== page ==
The Lord’s Day Morning
August 28, 2005
“The Faithfulness of God”
Dr. Derek W. H. Thomas
Now turn with me if you would to the Book of Lamentations. The Book of
Lamentations…it comes by way of a conclusion to the Book of Jeremiah, often
thought to be written by Jeremiah, and we’re going to look this morning at what
is probably one of half a dozen of the best known and best loved texts in all of
the Bible. (If you don’t know this text, I don’t know where you’ve been!) “Great
is Thy faithfulness….”
Before we read the passage — and we’re going to read a passage that’s
slightly bigger than the one advertised in your bulletin — we’ll be beginning at
verse 21 of chapter 3 of Lamentations and reading through to verse 24. Before we
do so, let’s look to God in prayer.
Our Father, again You know our hearts. You know all there is to know about
us, and we thank You for a word that is infallible and inerrant, breathed out by
You, that holy men of old wrote as they were carried along by the Holy Spirit.
Help us now to read, mark, learn, and inwardly digest, and all for Jesus’ sake.
This is God’s holy word:
“This I recall to my mind, therefore I have hope. The Lord’s
lovingkindnesses indeed never cease, for His compassions never fail. They
are new every morning; great is Thy faithfulness. ‘The Lord is my portion,’
says my soul, ‘therefore I have hope in Him.’”
Amen. And may God bless the reading of His holy and inerrant word.
“Great is Thy faithfulness, O God my Father;
There is no shadow of turning with thee;
Thou changest not, Thy compassions, they fail not;
As Thou hast been Thou forever will be.
Great is Thy faithfulness! Great is Thy faithfulness!
Morning by morning new mercies I see:
All I have needed Thy hand hath provided–
Great is Thy faithfulness, Lord, unto me!”
Who doesn’t know those words? Thomas Chisholm, the hymn writer, wrote them in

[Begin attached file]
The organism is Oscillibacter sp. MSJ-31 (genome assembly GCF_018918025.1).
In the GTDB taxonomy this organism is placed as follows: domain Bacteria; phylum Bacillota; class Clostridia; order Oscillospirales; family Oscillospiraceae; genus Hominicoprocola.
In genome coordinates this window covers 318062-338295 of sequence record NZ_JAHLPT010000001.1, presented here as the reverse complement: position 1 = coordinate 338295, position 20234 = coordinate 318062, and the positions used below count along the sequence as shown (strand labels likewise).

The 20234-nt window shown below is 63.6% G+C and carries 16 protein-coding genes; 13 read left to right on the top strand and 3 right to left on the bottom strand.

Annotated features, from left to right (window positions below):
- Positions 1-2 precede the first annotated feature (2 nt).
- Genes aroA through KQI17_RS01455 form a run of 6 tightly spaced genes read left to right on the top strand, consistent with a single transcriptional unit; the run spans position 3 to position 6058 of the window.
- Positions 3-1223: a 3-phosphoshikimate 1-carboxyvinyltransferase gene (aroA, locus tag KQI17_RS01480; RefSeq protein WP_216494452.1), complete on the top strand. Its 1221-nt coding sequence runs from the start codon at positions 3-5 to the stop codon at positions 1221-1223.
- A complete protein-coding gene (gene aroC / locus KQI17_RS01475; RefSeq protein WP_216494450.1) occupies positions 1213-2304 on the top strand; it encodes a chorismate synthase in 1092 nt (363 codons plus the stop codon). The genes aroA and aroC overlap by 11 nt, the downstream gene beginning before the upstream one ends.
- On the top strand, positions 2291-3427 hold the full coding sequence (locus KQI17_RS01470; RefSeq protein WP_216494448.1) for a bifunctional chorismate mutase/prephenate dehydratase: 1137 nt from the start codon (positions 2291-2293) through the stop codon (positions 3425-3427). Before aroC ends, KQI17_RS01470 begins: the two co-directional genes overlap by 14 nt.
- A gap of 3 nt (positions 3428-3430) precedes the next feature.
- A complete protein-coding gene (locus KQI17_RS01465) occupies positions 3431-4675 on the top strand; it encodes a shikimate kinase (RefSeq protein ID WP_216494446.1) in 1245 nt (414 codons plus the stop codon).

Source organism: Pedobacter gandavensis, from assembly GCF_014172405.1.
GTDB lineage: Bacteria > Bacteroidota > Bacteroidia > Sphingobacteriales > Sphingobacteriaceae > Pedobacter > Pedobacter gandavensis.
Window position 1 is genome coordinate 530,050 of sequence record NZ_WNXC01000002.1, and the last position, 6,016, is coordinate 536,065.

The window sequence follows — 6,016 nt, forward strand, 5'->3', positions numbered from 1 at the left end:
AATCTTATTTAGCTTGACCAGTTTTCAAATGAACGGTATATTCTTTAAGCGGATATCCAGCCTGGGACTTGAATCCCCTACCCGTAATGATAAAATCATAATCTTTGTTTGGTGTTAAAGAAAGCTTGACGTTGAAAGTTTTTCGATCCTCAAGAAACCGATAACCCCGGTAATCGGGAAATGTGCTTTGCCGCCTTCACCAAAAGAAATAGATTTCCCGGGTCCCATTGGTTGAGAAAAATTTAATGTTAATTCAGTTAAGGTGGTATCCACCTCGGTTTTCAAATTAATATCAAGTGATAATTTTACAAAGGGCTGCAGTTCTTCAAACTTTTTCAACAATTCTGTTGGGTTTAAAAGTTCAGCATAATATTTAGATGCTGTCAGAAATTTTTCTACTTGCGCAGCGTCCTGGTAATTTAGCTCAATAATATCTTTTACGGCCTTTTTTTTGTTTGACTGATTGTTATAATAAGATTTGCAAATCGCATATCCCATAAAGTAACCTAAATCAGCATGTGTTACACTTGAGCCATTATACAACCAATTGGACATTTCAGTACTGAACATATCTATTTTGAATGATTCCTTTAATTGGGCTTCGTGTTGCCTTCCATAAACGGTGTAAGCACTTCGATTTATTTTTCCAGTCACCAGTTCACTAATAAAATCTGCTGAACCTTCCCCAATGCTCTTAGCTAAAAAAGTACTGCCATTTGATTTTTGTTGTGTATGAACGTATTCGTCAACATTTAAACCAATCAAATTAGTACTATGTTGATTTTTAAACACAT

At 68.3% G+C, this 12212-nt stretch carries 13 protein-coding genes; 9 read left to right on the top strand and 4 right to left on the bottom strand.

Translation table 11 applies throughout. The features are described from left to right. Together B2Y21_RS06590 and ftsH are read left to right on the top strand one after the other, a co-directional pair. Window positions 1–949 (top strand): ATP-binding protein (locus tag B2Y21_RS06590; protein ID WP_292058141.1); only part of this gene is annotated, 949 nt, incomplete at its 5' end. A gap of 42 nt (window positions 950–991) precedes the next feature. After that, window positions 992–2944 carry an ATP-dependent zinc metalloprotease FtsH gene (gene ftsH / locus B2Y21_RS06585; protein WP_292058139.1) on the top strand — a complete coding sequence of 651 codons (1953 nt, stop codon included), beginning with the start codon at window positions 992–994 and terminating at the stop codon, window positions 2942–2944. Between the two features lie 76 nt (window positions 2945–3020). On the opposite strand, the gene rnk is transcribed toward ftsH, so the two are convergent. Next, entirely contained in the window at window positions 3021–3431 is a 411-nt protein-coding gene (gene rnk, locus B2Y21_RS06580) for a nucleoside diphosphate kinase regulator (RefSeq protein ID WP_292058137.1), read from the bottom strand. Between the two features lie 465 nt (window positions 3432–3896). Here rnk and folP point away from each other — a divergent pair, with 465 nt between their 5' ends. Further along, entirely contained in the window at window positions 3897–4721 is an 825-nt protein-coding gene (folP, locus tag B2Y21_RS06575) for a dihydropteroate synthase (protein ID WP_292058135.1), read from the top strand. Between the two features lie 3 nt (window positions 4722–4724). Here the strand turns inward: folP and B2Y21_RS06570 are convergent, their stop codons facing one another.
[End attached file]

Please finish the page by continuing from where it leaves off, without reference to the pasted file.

1923, and of course they’re based and taken from the text that we have before us
this morning: Lamentations, chapter 3.
Lamentations 3, like many other parts of Scripture, is written in a very
peculiar and very definite style. It’s an acrostic based on the Hebrew alphabet.
In Lamentations 1, 2, and 4, each of the letters of the Hebrew alphabet begins a
separate successive verse of the chapter. In Lamentations 3 — it’s a much longer
section — each letter begins three verses in succession.
I. The context of God’s faithfulness.
Before we can look at the text this morning, we
need to look at its context. That’s true of any text, but it’s particularly true
of this one. Imagine that many of you know this text off by heart. It’s a
favorite text. It’s one I’m sure you cite and recite to yourself and to others
again and again, but I wonder this morning if you have ever looked at the
context in which it sits.
That’s the first thing I want us to do this morning. Verses 22, 23, and 24
all begin with the eighth letter of the Hebrew alphabet, but we have to take the
previous letters of the Hebrew alphabet, going all the way back to verse 1.
Let’s look at it together. If you’ve got a Bible before you, I urge you to take
a look at this. It might astonish you, if you haven’t been in Lamentations 3 for
a while. I don’t think in all of Scripture — now, this is a bold statement — but
I don’t think in all of Scripture there is a greater contrast than what you’re
going to find here.
“I am the man who has seen affliction because of the rod of His wrath. He
has driven me and made me walk in darkness and not in light. Surely against